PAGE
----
The Widow

Posted: June 17, 2012 in short stories, Uncategorized, writing
Tags: ,

Pulling into her favorite parking spot for her lunch break, she cut the engine, grateful that she was the only human in sight. Sliding the seat into a comfortable position, she released the seat belt and pulled her twelve-inch sub from the bag, placed her fries on the console and shoved the straw into her drink. Typing her pass code into her Ipod she pulled up her relaxation music and opened the book she was reading. Between bites she gazed at the lake, smiling at the geese and ducks caring for their young.

Treasuring solitude, she shunned contact with her fellow humans. She hadn’t always felt this way, but the day she lost her husband, who choked on a Tic Tac while paying tennis, had changed her in profound ways. She didn’t want to “get on with her life,” or listen to well-meaning friends telling her she would get over it. She didn’t want to date, or be happy if she thought about it.  They were supposed to be happy together, he had no business leaving her alone.

Three years had passed since she stood next to his grave, placing a single red rose on his coffin before letting her friends lead her to a long black car. The rest of the day was lost to her. She knew people hugged her while murmuring words of comfort, but she couldn’t pull up the details.

Wiping her eyes, she glanced in the rear view mirror to make sure she was still alone.  Finding a pair of eyes staring back at her from the mirror she swiveled in her seat as her forgotten sandwich slid to the floor.Finding the backseat empty she grabbed the mirror, moving it from side to side to find the intruder. Something about those eyes left her unsettled.  Melting into the back of the seat she chastised herself for being such a baby.

Feeling something cold on her foot she realized her lunch was on the floor.

“Crap, now I have to go hungry all day!” she growled, putting the decimated sandwich in the bag.

She dumped her trash in a nearby can and returned to the car. Putting the car in reverse she craned her neck to make sure it was safe to back onto the road. A flash of light caught her eye, drawing her attention to the rear view mirror. She forgot to breath as her spine sent shivers through her body when she noticed the face peering back at her. Slamming the car into park she kept her gaze on the mirror, gasping when she recognized the eyes.

“No, NO!” she shouted, beating the steering wheel. “I buried you! You are dead! You left me alone!” she wailed.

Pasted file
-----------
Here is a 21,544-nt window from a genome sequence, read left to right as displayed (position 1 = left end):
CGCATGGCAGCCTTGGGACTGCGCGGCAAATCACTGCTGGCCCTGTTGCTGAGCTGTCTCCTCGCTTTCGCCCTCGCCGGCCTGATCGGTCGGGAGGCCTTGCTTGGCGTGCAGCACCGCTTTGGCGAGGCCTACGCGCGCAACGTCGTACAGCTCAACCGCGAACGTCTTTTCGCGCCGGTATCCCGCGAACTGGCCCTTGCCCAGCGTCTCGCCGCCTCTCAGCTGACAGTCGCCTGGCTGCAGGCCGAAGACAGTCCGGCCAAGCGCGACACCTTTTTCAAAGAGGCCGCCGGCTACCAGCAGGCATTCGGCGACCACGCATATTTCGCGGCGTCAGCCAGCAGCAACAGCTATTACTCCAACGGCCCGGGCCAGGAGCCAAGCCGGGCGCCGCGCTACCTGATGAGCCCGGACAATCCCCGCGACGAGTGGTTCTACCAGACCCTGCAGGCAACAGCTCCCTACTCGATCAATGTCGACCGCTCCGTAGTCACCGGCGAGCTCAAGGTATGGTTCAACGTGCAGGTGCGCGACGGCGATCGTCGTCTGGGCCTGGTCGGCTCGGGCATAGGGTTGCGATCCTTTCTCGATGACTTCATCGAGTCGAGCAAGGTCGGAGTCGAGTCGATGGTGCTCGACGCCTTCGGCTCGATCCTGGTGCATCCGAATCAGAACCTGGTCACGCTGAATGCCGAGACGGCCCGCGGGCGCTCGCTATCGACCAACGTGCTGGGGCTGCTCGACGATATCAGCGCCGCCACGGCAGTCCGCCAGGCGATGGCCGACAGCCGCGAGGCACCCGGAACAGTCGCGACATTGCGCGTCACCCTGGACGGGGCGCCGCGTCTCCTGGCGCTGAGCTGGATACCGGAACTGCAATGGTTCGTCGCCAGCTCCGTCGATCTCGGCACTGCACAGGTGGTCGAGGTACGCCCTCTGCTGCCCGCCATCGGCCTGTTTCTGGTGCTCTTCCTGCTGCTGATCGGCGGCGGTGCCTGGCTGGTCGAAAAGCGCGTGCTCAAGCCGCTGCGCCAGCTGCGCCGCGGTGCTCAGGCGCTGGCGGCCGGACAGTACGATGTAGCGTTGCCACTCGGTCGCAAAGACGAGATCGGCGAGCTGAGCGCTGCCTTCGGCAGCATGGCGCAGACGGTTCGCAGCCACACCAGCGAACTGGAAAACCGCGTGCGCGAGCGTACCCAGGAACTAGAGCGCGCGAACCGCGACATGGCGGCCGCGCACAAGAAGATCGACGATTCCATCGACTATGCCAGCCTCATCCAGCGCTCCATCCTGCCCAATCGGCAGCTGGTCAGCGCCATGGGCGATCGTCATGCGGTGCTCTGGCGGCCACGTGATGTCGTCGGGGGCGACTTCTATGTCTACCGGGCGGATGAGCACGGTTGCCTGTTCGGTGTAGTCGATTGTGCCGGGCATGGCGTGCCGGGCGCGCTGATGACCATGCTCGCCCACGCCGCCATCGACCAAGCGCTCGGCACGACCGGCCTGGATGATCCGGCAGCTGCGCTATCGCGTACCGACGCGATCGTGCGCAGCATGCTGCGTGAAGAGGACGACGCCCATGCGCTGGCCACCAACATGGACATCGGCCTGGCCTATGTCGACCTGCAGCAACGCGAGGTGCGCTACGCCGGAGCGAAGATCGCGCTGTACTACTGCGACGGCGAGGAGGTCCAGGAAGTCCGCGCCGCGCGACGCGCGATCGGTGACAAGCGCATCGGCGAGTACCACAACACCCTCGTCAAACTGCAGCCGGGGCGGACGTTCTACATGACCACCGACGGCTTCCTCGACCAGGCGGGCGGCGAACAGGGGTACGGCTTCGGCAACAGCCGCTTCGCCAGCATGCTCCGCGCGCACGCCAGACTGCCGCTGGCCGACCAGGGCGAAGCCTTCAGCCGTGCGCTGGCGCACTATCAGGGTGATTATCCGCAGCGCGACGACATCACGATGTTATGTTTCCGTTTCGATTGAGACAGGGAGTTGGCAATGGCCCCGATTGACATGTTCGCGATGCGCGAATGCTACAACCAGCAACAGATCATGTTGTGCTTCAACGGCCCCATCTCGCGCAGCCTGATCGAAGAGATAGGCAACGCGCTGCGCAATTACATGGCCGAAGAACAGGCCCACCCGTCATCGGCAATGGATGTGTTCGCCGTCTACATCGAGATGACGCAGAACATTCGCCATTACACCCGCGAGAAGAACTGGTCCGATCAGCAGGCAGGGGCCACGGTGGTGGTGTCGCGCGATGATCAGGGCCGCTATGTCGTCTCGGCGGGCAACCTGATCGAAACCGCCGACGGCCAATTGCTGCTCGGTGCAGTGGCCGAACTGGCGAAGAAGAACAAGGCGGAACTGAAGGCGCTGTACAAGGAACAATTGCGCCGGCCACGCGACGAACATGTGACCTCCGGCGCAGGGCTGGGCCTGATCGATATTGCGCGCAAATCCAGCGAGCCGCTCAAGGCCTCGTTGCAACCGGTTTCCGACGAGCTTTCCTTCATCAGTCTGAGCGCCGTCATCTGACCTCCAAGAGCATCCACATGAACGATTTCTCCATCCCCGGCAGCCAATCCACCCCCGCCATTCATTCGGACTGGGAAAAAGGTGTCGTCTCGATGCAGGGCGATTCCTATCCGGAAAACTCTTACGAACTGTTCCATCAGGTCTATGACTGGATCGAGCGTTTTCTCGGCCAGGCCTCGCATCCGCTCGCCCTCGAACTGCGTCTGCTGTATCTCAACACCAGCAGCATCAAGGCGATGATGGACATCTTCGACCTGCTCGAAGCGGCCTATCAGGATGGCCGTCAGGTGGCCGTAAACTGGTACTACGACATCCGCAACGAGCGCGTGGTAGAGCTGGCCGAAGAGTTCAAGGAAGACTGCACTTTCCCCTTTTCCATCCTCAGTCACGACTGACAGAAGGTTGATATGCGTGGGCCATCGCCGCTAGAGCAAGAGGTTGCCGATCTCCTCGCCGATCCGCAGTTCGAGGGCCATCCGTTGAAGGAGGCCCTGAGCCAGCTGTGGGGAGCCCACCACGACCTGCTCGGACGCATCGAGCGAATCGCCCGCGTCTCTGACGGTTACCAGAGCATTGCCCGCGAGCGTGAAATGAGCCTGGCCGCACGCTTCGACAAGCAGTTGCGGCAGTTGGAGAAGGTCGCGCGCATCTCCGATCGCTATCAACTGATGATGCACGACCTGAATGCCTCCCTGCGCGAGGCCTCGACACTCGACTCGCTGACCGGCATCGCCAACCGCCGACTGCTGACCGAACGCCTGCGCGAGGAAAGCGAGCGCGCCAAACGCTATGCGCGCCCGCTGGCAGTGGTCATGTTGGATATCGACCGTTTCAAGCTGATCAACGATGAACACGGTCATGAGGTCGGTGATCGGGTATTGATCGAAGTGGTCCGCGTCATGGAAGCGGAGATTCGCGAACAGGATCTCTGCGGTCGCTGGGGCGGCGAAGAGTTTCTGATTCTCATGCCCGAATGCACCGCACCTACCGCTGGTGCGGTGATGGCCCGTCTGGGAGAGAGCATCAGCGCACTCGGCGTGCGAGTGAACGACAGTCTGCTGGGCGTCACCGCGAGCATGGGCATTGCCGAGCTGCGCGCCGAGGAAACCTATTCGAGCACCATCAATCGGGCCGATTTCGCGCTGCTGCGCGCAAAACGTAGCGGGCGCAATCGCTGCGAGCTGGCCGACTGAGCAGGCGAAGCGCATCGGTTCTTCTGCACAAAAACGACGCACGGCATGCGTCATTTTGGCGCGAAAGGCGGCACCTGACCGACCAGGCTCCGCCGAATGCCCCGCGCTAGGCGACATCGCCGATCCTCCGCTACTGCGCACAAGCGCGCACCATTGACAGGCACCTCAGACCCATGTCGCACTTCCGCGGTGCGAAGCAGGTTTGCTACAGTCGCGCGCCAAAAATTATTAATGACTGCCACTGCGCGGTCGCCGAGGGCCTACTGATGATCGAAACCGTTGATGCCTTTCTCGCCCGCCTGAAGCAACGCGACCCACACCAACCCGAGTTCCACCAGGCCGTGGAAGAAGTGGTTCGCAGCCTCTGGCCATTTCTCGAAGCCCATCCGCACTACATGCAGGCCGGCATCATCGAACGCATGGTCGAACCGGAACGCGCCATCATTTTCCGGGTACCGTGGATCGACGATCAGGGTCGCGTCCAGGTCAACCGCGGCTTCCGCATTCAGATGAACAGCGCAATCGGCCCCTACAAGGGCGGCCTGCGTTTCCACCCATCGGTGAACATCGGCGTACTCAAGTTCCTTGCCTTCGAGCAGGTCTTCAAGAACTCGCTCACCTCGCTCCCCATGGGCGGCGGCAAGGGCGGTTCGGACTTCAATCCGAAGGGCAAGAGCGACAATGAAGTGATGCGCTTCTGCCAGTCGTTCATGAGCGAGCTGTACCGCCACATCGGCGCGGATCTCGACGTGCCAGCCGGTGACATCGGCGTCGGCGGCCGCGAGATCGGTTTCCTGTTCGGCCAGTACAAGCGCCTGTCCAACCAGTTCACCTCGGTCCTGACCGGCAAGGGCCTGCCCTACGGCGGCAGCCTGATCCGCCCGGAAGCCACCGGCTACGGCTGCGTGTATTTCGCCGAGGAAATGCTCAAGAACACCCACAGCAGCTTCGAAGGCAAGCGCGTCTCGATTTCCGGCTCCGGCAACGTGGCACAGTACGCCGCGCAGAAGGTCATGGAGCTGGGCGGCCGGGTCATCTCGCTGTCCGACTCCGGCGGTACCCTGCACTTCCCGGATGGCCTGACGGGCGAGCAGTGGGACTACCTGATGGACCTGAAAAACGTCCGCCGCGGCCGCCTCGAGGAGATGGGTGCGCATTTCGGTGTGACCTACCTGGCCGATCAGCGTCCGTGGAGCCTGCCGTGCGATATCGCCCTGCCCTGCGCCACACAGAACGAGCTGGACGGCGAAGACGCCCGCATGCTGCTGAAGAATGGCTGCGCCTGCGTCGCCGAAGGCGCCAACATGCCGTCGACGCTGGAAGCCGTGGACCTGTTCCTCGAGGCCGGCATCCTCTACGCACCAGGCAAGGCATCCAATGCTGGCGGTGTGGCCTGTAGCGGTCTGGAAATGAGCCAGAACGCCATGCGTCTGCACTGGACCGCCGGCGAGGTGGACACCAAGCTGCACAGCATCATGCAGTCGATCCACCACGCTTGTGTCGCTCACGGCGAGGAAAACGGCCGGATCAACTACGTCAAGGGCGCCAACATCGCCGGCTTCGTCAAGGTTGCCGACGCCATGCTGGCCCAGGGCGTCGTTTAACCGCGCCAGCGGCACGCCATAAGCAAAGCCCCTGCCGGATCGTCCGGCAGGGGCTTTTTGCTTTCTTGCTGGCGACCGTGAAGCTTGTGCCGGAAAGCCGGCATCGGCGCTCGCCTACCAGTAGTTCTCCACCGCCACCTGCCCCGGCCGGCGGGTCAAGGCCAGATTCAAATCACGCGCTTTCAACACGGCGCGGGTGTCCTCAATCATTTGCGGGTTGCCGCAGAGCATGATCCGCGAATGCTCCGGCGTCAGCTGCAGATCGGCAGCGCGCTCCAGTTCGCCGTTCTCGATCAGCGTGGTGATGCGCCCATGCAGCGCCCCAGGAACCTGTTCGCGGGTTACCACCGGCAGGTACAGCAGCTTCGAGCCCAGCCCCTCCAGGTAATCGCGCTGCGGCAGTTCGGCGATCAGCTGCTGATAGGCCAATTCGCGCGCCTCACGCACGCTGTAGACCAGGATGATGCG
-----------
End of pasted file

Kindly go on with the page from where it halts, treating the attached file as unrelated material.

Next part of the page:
“Stop, you are going to hurt yourself!” the apparition shouted.

Stomping on the brake she grabbed her head.

“Oh man, I knew I was whacked, but hearing voices is bad,” she wailed.

“It’s me Jen, calm down.”

Turning in her seat she noticed she was alone, yet when she looked in the mirror she could see her dead husbands face.

“Clay?” she squeaked.

“Yes dear, tis me.”

She knew it was him, he was the only person she knew who ever said “Tis me.”

“How, why,” she whispered.

“You can’t live like this Jen, you have to embrace people and find love,” he urged.

“Find love? Are you nuts? You are my love,” she yelled through her tears.

“I was your love, but I left your world. You have to find love in this world. I can’t move on until I know you are ok,” he said as his ghostly hand tried to stroke her hair.

“I can’t just hop off and have fun, date and love on a whim. I can’t cheat on you!” she shouted.

“Cheat on me? That’s funny, you can’t cheat on me because I no longer exist. You need to embrace people, date and use your life for all it is worth! I wasn’t lucky enough to be the one you lived with for years, but I wouldn’t trade the time we had together for anything. You need to stop the pity party, make friends, date and find happiness. That young guy who works on the computers is smitten with you and I think you should give him some thought. He will treat you like a queen. Do it Jen, let me go. I love you and I miss you, but I can’t rest until you live your life to the fullest.

“How can I do that?” she asked, glancing in the mirror.

Sadness washed over her soul when she found the mirror empty. Putting the car in reverse she realized nobody would believe that she talked to her dead husband. She also realized that her actions would dictate the fate of her mates soul. He never left her hanging when he was alive, and he had no intention of doing it after his death.

Perhaps she would say “yes” the next time the computer tech guy asked her out for coffee.


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